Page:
What is Manager of Managers - MoM
A manager of managers (MoM) approach is a type of oversight investment strategy whereby a manager chooses managers for an investment program and regularly monitors their performance.
BREAKING DOWN Manager of Managers - MoM
A manager of managers approach is typically used within institutional investment programs. It differs from a fund of funds strategy since it involves comprehensive investment programs and not individual investment fund products.
Institutional program managers may be responsible for managing assets for a range of different purposes. Pension funds and retirement plans are some of the most common programs. Generally, most institutional clients will deploy a manager of managers strategy. Institutional manager of managers investment programs in the market are used by retirement benefit plans, endowments, foundations, governments and corporations.
A manager of managers strategy allows the manager to determine a defined framework for asset investments. Institutional managers overseeing institutional investment programs can then choose from a broad range of offerings in the marketplace to fit specified portfolio allocations.
Institutional Investment Programs
Most institutional investment programs use a manager of managers strategy to comprehensively manage assets. This typically involves a board of trustees employed by the institution as the manager. A manager of managers strategy allows an institution to work with several institutional investment managers to achieve investment exposure for a predetermined asset allocation program.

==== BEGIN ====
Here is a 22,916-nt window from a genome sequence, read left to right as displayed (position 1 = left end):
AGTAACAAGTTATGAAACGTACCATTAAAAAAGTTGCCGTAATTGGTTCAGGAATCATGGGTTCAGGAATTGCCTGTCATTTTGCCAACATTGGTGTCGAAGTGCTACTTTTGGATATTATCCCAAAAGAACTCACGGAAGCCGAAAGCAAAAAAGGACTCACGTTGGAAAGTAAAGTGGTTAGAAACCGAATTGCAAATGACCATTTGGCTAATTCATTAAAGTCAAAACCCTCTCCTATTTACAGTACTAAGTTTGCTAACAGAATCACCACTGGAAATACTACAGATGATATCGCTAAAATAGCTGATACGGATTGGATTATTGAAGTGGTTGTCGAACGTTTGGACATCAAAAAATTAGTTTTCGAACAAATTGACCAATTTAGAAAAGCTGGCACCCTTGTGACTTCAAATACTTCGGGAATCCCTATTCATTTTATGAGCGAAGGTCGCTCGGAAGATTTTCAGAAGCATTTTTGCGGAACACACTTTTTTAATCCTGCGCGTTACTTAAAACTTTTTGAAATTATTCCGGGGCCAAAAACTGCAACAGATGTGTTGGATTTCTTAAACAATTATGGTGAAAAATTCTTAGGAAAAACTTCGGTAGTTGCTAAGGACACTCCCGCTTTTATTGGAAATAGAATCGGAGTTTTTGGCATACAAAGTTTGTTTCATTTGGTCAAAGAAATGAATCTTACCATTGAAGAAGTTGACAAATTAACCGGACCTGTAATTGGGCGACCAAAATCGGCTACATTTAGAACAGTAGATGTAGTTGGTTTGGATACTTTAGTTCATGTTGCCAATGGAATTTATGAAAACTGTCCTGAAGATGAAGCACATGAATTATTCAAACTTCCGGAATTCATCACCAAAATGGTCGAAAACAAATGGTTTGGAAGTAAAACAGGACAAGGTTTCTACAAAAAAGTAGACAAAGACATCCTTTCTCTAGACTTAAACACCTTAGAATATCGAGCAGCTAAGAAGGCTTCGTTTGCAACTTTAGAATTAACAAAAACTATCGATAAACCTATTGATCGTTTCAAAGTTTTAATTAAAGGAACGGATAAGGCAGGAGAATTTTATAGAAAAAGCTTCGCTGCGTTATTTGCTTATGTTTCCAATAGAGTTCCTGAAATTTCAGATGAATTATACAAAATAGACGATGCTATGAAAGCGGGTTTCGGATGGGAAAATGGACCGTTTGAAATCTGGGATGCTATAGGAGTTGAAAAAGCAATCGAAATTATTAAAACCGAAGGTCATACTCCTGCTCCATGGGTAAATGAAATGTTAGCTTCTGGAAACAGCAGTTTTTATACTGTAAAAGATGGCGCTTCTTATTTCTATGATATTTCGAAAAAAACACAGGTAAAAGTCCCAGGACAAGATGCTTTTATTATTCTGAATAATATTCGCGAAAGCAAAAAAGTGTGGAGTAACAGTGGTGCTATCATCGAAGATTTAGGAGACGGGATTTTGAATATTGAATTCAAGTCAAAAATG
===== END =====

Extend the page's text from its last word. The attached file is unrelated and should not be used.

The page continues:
Institutional clients deploying this strategy invest in institutional share classes and institutional funds offered by investment managers. They may also work with an investment manager to manage assets in a separate account. Through a manager of managers strategy, the institutional client manager has regulator meetings with investment managers and also receives status reports on the investments. Institutional managers track the performance of each investment manager and have the power to replace underperforming managers or make changes to investment allocations based on the comprehensive program.
For an example, consider a teacher's union. This group has a board of trustees that oversees the investment program for the union’s pension plan. The board of trustees is considered the manager. They determine an appropriate portfolio with allocations to various sectors and segments of the market. The manager of managers then hires a number of investment managers to manage assets in the various categories, investing portions of the pension fund’s assets with various investment managers. Funds can be allocated to multiple categories including money market funds, bond funds and stock funds. Each manager has the responsibility of managing the particular investment fund for which they provide services. Because no single manager is an expert at investing in all asset classes, using a manager of managers strategy allows clients to have an expert asset manager working on each aspect of an investment at all times.